Meloche interviewed Dr. Victor Weiss, who confirmed some of A. H. Magruder's statement: "Weiss stated that during her stay at Jackson, Rose had told him that she knew both Ruby and Oswald and had seen them sitting together on occasions at Ruby's club." Meloche asked Dr. Weiss about the statement that Mr. A. H. Magruder had made, that Cherami had informed Weiss "that the President and other Texas public officials were going to be killed on their visit to Dallas. Dr. Weiss states that he doesn't recall whether this was told to him before or after the assassination."(29)
Meanwhile, back at the New Orleans District Attorney's office, big plans were afoot. DA Jim Garrison had just placed New Orleans businessman Clay L. Shaw under arrest for conspiracy to assassinate President John F. Kennedy, and Garrison was elated when a subsequent search of Shaw's home turned up whips and a sinister-looking robe that Shaw's friends would recall as a leftover from Mardi Gras.(30)
Two days later, Garrison had the entire assassination plot figured out. "I'm now convinced it was a sadist plot," he told Life magazine's Richard Billings. "I've read the Marquis de Sade. Sadists escalate from whipping to killing," he explained, "and Shaw is a Phi Beta Kappa sadist." He declared that an understanding of the infamous Leopold-Loeb murder was the key to understanding the assassination of JFK. "I am going to talk to a good psychiatrist and I will make sadism relevant," he promised. "I'll develop expert testimony that a sadist would have motivation for a Presidential assassination."(31)
In addition to this, Garrison told Billings that he had just spoken with Dallas Morning News reporter Hugh Aynesworth, who "knows a lot about Dallas. He knew Ruby for ten years, and he gave me information that [Ruby] was a fagot [sic] and that his name among fagots [sic] was Pinky."(32)
The DA said much the same thing a few days later to Saturday Evening Post reporter Jim Phelan. The conspirators "had the same motive as Loeb and Leopold when they murdered Bobbie Franks in Chicago back in the twenties," Garrison said. "It was a homosexual thrill-killing, plus the excitement of getting away with a perfect crime." "Look at the people involved," he continued. "Dave Ferrie, homosexual. Clay Shaw, homosexual. Jack Ruby, homosexual."
"Ruby was a homosexual?" Phelan asked.
"Sure, we dug that out," Garrison said. "His homosexual nickname was Pinkie."(33)
In late February, Lt. Francis Frugé was brought on board the NODA's investigation and he discussed his recollections of the Cherami incident with Detective Frank Meloche. He said that he had flown to Houston with Cherami along with Captain Ben Morgan, and that Cherami had given them "some information about a narcotic ring working between Louisiana and Houston" that turned out to be "true and good information."(34)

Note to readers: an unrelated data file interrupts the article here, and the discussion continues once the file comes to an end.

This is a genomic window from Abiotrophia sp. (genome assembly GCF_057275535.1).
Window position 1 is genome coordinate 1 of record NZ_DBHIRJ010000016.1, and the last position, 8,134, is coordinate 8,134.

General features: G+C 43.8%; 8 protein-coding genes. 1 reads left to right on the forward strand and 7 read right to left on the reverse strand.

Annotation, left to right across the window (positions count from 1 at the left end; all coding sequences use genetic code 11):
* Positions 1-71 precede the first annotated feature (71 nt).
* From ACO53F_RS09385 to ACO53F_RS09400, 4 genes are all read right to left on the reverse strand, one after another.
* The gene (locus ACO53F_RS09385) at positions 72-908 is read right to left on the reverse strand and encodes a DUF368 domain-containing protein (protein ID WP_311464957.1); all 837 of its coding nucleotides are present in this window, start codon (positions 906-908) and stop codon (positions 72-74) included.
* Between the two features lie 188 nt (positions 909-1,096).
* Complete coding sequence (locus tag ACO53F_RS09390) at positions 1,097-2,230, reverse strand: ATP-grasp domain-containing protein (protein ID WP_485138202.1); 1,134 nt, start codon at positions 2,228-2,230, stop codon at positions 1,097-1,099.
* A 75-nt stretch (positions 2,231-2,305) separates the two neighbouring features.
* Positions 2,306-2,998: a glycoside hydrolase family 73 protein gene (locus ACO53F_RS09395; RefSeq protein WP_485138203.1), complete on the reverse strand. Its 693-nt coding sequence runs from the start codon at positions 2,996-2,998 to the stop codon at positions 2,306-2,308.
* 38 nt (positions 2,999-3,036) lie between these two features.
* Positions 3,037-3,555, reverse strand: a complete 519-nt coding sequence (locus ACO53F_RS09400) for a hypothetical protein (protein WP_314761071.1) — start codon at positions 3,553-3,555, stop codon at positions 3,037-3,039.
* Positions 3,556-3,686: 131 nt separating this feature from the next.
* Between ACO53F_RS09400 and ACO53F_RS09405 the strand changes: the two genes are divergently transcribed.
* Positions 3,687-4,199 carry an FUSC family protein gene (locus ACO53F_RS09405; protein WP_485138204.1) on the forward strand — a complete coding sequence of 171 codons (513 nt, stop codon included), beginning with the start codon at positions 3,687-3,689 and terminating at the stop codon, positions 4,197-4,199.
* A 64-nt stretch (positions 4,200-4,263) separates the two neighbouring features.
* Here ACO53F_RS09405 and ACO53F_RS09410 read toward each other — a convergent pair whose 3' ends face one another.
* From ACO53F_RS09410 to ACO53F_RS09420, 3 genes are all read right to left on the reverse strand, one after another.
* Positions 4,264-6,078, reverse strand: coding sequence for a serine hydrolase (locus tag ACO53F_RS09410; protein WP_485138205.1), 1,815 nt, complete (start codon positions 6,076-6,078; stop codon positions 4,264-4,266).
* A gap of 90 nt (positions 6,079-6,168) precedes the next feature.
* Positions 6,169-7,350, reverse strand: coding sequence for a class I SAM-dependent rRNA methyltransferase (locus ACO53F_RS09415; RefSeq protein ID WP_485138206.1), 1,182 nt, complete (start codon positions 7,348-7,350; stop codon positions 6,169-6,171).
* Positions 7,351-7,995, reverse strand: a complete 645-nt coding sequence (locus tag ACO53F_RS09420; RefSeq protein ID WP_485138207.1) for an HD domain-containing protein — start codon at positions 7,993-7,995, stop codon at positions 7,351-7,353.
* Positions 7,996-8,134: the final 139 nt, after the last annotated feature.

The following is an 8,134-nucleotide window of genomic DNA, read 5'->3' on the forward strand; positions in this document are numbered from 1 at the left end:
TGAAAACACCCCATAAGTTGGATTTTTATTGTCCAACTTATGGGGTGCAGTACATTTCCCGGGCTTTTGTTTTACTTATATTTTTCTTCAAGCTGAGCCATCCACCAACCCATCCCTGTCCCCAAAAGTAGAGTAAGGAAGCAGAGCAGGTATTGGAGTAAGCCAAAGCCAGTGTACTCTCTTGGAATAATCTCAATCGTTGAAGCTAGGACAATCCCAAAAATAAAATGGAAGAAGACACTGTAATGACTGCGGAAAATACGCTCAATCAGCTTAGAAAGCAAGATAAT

"While in flight," the memorandum continues, "Rose Cherami picked up a newspaper with headlines of Ruby killing Oswald and further on down in the newspaper it stated where Ruby denied ever knowing or seeing Oswald in his life. Rose Cherami laughed and stated to Lt. Frugé that Ruby and Oswald were very good friends. They had been in [Ruby's club] together," and "Ruby and Oswald were bed partners. Upon arrival in Houston she again repeated this story to Captain Morgan. When asked to talk to the Federal authorities about this, she refused and stated that she did not want to get involved in this mess."(35)
On March 6, Meloche and Frugé tracked down Cherami's sister, who informed them that Rose was dead, having been hit by a car on September 4, 1965, on a small side road off Highway 155 in Texas.(36)
On April 4, 1967, Francis Frugé wrote up a report about Cherami's death for the NODA. In this document he included two items of information he had not shared with Frank Meloche the previous month: that Rose Cherami had stated that she worked for Jack Ruby as a stripper, which Frugé added "was verified," and that in addition to the information that Oswald and Ruby were "bed partners," he also reported that Cherami had "referred to Ruby as alias 'Pinkey.'"(37)
Strangely, not a single scrap of paper has yet been found to verify Frugé's claim that Cherami's alleged employment with Ruby had been somehow verified. The House committee did not cite any such document when they reported Frugé's claim, and none has yet been uncovered by any independent researcher.